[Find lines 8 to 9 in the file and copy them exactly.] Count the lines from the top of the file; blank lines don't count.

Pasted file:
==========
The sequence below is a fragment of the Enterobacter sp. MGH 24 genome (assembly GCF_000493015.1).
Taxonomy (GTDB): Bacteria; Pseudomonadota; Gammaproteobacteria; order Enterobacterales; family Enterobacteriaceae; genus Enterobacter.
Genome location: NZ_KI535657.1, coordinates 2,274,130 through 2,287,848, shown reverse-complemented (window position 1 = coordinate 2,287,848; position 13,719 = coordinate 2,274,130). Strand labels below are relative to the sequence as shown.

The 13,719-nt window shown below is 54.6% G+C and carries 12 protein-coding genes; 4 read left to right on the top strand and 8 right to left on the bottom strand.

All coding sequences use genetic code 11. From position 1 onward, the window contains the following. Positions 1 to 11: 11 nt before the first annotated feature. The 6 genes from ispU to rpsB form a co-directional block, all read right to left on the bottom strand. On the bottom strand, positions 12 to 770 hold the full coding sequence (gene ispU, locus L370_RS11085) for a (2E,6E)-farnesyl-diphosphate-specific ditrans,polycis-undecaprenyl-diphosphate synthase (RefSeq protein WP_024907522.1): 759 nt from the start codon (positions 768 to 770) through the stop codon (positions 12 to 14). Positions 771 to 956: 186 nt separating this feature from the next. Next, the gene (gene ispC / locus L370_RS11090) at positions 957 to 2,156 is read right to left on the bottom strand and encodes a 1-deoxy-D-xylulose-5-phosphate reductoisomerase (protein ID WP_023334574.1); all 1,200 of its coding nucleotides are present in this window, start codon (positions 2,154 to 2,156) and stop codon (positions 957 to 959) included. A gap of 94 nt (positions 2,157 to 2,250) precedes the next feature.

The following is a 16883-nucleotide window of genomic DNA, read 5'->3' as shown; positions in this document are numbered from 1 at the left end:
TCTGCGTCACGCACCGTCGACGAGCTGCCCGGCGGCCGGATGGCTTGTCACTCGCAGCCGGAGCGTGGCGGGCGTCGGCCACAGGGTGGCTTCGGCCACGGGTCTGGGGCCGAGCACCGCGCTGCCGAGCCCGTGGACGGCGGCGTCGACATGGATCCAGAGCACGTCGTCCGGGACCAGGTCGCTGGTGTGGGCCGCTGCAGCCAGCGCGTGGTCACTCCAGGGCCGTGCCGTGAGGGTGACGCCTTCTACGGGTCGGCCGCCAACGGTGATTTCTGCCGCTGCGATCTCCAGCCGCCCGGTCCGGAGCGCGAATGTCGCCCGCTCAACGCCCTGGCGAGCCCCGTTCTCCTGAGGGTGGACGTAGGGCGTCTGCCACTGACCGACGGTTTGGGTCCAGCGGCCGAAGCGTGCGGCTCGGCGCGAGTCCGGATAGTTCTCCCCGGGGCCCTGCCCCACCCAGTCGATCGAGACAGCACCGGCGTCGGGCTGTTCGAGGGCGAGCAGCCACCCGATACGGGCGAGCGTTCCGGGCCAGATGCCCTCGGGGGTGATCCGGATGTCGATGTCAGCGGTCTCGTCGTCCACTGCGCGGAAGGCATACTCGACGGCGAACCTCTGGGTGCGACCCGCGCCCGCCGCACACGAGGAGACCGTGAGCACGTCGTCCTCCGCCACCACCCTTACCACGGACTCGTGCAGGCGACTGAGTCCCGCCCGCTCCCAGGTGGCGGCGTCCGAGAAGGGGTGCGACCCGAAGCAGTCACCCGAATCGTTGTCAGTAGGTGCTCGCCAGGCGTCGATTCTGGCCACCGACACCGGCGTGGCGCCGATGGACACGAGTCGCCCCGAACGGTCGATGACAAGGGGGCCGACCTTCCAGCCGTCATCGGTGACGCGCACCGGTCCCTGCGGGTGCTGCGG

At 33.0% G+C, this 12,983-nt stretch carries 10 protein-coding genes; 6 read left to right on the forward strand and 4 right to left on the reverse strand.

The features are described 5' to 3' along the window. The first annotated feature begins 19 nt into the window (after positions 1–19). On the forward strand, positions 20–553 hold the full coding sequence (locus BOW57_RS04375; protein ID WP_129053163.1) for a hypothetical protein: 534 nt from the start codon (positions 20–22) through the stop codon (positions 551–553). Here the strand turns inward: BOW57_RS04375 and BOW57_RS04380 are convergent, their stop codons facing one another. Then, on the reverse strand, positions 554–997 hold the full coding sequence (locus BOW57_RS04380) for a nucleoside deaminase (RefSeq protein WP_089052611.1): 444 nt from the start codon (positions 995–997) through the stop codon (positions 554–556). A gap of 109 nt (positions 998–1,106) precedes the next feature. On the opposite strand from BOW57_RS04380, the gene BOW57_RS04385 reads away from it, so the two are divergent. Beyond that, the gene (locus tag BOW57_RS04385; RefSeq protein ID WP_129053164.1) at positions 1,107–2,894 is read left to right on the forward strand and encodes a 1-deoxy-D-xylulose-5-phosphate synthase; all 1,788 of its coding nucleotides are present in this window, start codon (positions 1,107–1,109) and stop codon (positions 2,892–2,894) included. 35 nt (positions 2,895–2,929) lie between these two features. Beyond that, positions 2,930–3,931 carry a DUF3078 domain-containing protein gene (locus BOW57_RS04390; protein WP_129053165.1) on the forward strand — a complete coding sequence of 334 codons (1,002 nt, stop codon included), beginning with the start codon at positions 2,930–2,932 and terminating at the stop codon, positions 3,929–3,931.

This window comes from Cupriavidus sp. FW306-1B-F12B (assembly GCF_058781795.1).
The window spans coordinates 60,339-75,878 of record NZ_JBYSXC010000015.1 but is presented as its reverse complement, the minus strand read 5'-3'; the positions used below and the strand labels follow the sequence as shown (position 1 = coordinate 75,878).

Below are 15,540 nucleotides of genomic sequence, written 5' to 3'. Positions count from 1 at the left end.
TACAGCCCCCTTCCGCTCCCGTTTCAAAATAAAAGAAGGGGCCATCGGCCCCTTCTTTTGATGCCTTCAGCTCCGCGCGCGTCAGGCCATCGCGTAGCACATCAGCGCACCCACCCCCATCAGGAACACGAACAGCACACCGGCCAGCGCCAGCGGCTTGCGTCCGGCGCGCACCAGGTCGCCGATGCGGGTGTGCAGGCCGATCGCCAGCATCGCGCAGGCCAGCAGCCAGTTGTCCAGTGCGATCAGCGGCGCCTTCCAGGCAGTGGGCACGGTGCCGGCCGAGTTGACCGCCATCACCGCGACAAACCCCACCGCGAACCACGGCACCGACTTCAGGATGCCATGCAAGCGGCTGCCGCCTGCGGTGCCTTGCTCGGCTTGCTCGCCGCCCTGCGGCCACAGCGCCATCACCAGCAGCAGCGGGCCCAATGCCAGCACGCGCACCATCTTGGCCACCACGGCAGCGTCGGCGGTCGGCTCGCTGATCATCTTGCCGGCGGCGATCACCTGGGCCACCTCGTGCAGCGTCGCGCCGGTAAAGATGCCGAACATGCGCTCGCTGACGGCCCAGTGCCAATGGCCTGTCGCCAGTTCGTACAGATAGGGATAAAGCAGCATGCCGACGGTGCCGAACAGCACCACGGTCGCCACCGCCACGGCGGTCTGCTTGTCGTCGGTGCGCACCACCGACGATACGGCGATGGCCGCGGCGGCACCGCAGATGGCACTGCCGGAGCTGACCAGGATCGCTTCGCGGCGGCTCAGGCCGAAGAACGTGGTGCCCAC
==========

At 33.0% G+C, this 12,983-nt stretch carries 10 protein-coding genes; 6 read left to right on the forward strand and 4 right to left on the reverse strand.

The features are described 5' to 3' along the window. The first annotated feature begins 19 nt into the window (after positions 1–19). On the forward strand, positions 20–553 hold the full coding sequence (locus BOW57_RS04375; protein ID WP_129053163.1) for a hypothetical protein: 534 nt from the start codon (positions 20–22) through the stop codon (positions 551–553). Here the strand turns inward: BOW57_RS04375 and BOW57_RS04380 are convergent, their stop codons facing one another. Then, on the reverse strand, positions 554–997 hold the full coding sequence (locus BOW57_RS04380) for a nucleoside deaminase (RefSeq protein WP_089052611.1): 444 nt from the start codon (positions 995–997) through the stop codon (positions 554–556). A gap of 109 nt (positions 998–1,106) precedes the next feature. On the opposite strand from BOW57_RS04380, the gene BOW57_RS04385 reads away from it, so the two are divergent. Beyond that, the gene (locus tag BOW57_RS04385; RefSeq protein ID WP_129053164.1) at positions 1,107–2,894 is read left to right on the forward strand and encodes a 1-deoxy-D-xylulose-5-phosphate synthase; all 1,788 of its coding nucleotides are present in this window, start codon (positions 1,107–1,109) and stop codon (positions 2,892–2,894) included. 35 nt (positions 2,895–2,929) lie between these two features. Beyond that, positions 2,930–3,931 carry a DUF3078 domain-containing protein gene (locus BOW57_RS04390; protein WP_129053165.1) on the forward strand — a complete coding sequence of 334 codons (1,002 nt, stop codon included), beginning with the start codon at positions 2,930–2,932 and terminating at the stop codon, positions 3,929–3,931.